1. Neuroscience
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Decision Making: Hitting an uncertain target

  1. Veit Stuphorn Is a corresponding author
  1. Johns Hopkins University, United States
  2. Johns Hopkins School of Medicine, United States
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Cite as: eLife 2016;5:e18721 doi: 10.7554/eLife.18721

Figures

Target selection and target estimation.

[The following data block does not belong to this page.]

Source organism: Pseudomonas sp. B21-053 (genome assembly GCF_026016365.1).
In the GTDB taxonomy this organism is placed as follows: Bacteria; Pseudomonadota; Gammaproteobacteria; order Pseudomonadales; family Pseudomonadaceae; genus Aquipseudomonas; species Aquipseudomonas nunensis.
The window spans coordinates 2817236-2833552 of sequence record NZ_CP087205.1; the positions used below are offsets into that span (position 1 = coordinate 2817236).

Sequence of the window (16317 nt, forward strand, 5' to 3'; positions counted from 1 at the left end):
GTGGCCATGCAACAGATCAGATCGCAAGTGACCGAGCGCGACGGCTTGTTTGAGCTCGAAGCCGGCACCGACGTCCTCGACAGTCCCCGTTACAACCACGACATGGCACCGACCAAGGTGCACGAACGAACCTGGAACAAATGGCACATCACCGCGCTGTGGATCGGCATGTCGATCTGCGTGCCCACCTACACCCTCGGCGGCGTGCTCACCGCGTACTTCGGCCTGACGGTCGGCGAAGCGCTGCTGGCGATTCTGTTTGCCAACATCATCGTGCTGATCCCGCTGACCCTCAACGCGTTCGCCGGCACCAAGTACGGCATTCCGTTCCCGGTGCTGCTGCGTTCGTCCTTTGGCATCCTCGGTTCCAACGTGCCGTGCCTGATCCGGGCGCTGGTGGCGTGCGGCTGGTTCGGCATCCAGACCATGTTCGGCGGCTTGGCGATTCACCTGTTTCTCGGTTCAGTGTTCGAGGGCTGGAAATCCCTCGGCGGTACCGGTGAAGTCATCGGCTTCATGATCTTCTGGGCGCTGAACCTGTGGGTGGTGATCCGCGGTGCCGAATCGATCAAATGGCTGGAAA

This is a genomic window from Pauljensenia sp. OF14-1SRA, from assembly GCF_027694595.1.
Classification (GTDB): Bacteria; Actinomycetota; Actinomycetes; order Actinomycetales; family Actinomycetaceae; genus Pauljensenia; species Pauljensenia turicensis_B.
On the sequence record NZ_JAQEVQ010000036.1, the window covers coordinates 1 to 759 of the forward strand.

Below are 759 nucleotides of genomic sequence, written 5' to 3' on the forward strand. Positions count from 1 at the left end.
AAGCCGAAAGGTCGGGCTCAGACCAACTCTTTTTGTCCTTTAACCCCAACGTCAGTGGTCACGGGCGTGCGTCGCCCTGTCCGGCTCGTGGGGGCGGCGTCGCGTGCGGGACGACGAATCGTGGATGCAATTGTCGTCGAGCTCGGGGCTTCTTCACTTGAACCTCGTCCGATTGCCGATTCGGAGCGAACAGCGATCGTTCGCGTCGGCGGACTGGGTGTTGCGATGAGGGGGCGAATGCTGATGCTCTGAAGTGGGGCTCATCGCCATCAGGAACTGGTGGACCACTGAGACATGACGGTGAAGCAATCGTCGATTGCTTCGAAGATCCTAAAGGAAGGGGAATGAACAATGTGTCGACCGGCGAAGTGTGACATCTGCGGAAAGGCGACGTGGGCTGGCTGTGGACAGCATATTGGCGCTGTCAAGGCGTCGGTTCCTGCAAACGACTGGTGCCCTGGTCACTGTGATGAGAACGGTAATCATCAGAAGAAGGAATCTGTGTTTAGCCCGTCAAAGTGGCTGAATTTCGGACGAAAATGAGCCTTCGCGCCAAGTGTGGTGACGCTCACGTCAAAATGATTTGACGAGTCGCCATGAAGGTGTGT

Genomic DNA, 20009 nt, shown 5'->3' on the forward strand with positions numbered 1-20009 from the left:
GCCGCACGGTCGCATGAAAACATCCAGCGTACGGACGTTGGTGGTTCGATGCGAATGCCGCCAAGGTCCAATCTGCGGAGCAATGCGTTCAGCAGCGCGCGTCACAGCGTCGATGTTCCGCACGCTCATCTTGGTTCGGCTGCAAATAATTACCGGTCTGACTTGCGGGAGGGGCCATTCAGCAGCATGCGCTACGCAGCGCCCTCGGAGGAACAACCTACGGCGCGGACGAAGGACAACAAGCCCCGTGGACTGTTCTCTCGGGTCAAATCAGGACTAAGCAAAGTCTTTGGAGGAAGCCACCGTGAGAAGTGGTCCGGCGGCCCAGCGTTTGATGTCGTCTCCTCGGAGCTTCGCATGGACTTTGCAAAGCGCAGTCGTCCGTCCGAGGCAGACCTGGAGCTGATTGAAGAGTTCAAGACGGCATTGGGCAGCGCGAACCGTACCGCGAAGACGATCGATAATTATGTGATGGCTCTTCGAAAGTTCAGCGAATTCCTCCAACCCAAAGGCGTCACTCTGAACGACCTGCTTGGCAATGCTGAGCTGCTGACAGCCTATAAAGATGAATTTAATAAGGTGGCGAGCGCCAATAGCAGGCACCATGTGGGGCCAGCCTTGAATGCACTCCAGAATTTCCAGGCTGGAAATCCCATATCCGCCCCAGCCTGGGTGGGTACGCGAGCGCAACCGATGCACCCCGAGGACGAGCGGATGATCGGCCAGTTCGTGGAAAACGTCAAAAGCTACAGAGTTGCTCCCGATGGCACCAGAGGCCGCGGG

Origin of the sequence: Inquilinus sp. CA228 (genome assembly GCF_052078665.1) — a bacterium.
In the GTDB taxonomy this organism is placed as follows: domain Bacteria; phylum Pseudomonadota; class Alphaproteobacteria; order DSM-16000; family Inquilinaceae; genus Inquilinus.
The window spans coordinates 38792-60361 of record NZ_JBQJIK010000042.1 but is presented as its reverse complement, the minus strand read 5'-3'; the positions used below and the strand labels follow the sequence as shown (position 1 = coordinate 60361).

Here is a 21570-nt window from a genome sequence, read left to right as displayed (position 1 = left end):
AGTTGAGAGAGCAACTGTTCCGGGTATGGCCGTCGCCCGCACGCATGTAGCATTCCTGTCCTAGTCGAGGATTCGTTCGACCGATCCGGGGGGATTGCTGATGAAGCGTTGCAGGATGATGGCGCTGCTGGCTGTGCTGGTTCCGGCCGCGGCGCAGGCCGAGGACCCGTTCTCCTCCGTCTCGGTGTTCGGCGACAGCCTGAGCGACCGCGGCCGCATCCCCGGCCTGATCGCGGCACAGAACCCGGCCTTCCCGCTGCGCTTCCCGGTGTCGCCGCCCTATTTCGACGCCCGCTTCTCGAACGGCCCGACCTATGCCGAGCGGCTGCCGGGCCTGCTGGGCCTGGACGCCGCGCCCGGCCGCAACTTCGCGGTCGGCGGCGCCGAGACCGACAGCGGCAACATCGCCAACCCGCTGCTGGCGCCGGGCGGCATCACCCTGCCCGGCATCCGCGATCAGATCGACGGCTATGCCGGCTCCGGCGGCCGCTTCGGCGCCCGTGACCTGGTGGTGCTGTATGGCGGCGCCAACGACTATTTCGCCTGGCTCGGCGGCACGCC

(A) In a target selection situation there is a choice between two or more, clearly distinct, options. In this example there are two options (indicated by the two red arrows), and each option is associated with a specific probability of success (indicated by the numbers). A region of the brain called the dorsal premotor cortex plays an important role in making target selection decisions (also known as categorical decisions), while the primary motor cortex is responsible for executing the decision. (B) In a target estimation situation there is an infinite number of options (six of which are indicated by red arrows), and the probability of success can be plotted as a distribution with two peaks (yellow line). (C) Dekleva et al. have performed experiments on monkeys to explore the roles played by the dorsal premotor cortex and the primary motor cortex in making target estimation decisions (also known as continuous decisions). In the experiments the monkeys had to select a specific direction from a range of possible directions on the basis of incomplete visual information. Dekleva et al. measured how the level of neural activity (y-axis) in these two regions of the brain varied as a function of the angle (x-axis) between the preferred direction of the neurons and the chosen direction; they also varied the degree of uncertainty in the visual information provided to the monkeys about the location of the target. The range of possible directions was wide (orange arrows) when the uncertainty in the visual information provided to the monkeys was high, and the range was narrow (green arrows) when the uncertainty was low. In both regions the level of neural activity was highest when the angle between the preferred direction and the chosen direction (indicated by the vertical arrow) was zero. However, high levels of neural activity were observed over a relatively wide range of angles in the dorsal premotor cortex (left inset), and this range was higher when the degree of uncertainty was higher (orange line). In the primary motor cortex, on the other hand, high levels of neural activity were only observed for a narrow range of directions around the chosen direction, independent of the degree of uncertainty in the visual information (right inset).

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